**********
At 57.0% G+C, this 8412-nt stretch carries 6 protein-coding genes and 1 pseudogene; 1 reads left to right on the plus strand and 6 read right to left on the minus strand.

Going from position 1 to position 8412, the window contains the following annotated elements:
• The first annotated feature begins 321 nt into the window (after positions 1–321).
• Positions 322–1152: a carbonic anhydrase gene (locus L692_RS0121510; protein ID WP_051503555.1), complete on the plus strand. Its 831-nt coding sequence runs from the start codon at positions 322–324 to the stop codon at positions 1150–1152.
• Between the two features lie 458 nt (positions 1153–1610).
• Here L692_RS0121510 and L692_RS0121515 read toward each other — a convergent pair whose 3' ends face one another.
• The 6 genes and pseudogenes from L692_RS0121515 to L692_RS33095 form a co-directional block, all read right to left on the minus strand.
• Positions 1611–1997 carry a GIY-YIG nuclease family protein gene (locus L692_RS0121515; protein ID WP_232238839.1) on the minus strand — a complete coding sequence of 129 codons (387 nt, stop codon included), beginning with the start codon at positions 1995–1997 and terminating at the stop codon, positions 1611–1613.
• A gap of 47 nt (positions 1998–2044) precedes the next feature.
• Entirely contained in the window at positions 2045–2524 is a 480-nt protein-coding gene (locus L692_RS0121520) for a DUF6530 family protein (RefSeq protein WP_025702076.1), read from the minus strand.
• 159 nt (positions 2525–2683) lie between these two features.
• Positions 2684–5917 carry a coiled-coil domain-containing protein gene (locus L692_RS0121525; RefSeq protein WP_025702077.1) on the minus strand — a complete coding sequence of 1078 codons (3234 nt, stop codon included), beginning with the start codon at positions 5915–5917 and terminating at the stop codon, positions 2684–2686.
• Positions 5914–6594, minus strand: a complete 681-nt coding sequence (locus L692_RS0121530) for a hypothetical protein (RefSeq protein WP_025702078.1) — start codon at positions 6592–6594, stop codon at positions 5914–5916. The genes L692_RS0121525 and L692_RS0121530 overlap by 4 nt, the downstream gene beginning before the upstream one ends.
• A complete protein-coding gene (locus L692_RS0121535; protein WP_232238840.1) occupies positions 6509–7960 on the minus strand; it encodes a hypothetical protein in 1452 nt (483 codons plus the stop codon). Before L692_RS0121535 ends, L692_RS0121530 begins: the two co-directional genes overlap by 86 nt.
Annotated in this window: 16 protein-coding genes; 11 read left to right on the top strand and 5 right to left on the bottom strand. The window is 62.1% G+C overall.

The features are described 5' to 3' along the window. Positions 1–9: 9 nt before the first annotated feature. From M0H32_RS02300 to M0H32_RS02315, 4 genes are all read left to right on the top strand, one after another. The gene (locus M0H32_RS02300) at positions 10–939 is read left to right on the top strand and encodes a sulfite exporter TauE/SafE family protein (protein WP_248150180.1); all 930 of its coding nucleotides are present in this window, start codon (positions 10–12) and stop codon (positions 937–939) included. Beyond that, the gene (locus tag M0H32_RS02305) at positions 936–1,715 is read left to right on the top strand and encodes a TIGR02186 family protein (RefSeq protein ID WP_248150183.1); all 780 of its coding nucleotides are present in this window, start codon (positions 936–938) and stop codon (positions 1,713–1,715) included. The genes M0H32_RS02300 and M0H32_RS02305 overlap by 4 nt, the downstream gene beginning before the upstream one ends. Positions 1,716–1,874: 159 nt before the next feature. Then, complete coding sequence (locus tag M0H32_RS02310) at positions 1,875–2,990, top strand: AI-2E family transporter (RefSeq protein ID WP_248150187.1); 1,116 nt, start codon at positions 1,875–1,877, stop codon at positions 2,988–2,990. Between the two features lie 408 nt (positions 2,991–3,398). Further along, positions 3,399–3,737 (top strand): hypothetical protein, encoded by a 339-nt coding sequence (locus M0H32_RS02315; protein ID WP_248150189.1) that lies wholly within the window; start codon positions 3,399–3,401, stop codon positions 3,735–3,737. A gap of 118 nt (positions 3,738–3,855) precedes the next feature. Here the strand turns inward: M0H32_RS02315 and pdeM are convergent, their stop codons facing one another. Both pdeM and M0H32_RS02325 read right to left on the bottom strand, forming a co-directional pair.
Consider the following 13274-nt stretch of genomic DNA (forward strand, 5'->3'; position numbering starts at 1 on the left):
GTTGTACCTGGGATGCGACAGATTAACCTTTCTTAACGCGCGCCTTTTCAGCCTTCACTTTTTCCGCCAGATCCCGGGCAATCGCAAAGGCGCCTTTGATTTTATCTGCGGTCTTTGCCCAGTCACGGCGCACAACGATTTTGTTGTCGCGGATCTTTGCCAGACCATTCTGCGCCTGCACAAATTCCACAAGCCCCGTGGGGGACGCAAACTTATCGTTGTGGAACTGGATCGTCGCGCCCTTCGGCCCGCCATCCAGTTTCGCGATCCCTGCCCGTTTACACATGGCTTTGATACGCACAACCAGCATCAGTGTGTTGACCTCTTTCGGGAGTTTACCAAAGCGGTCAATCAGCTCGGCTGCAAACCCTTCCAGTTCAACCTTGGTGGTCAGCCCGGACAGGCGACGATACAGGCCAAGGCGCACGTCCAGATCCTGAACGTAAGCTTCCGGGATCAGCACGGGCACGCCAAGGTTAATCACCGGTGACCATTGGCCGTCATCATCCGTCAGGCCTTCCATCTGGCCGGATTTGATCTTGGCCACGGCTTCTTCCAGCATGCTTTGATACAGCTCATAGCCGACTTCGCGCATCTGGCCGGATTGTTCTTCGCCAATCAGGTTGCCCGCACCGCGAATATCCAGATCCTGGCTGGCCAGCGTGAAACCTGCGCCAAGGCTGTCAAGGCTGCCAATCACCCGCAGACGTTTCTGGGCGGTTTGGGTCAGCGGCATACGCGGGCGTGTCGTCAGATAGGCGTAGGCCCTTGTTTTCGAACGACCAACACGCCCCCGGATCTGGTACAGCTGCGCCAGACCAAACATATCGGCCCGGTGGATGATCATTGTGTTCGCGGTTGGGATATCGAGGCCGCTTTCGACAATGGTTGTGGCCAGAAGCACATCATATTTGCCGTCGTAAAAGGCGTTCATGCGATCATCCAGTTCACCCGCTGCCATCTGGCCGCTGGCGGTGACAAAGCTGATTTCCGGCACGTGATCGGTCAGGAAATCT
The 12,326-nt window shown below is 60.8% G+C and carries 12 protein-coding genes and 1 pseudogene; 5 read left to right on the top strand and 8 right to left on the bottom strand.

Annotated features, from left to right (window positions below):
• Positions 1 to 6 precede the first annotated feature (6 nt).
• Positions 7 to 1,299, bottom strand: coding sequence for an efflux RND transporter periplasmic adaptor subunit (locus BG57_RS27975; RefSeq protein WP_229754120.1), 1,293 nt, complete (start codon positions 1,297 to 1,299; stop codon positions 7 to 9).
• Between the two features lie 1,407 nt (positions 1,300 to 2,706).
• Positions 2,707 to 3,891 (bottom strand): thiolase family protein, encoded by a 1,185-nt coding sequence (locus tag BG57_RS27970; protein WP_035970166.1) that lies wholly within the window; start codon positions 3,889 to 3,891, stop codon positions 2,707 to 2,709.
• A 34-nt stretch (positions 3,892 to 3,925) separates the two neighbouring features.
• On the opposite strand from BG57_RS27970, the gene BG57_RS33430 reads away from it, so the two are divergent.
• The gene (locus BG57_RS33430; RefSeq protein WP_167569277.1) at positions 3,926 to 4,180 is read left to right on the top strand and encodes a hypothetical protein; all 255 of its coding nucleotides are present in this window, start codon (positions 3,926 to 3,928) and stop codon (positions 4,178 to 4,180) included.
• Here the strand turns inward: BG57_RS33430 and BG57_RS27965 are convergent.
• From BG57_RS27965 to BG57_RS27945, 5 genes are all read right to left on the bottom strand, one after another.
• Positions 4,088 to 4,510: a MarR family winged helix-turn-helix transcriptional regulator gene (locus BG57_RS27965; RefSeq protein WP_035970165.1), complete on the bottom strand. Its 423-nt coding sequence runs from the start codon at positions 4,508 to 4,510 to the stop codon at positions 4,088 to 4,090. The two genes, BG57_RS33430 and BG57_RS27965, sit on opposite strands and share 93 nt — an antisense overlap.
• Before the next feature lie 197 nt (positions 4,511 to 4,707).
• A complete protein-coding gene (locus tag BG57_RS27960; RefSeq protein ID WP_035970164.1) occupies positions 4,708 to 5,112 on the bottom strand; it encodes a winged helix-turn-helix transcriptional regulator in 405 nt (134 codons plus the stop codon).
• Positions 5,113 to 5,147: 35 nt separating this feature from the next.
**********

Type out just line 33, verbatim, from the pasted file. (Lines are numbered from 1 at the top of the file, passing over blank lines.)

• Positions 5,113 to 5,147: 35 nt separating this feature from the next.